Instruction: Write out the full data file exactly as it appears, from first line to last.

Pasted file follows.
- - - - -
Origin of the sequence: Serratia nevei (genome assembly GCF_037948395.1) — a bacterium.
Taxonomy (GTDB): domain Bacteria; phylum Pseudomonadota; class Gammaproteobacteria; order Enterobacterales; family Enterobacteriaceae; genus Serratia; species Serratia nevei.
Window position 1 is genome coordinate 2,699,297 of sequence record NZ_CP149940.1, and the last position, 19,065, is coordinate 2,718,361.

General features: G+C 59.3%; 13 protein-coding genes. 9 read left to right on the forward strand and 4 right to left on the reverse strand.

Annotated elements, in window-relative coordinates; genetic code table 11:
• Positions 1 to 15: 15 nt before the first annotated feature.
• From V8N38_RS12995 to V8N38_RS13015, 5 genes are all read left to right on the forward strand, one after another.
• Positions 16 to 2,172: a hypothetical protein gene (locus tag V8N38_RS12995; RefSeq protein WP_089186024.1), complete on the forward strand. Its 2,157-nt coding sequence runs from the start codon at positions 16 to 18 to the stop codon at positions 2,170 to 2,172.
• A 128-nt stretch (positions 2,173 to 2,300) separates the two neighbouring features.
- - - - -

Origin of the sequence: Serratia nevei (genome assembly GCF_037948395.1) — a bacterium.
Taxonomy (GTDB): domain Bacteria; phylum Pseudomonadota; class Gammaproteobacteria; order Enterobacterales; family Enterobacteriaceae; genus Serratia; species Serratia nevei.
Window position 1 is genome coordinate 2,699,297 of sequence record NZ_CP149940.1, and the last position, 19,065, is coordinate 2,718,361.

General features: G+C 59.3%; 13 protein-coding genes. 9 read left to right on the forward strand and 4 right to left on the reverse strand.

Annotated elements, in window-relative coordinates; genetic code table 11:
• Positions 1 to 15: 15 nt before the first annotated feature.
• From V8N38_RS12995 to V8N38_RS13015, 5 genes are all read left to right on the forward strand, one after another.
• Positions 16 to 2,172: a hypothetical protein gene (locus tag V8N38_RS12995; RefSeq protein WP_089186024.1), complete on the forward strand. Its 2,157-nt coding sequence runs from the start codon at positions 16 to 18 to the stop codon at positions 2,170 to 2,172.
• A 128-nt stretch (positions 2,173 to 2,300) separates the two neighbouring features.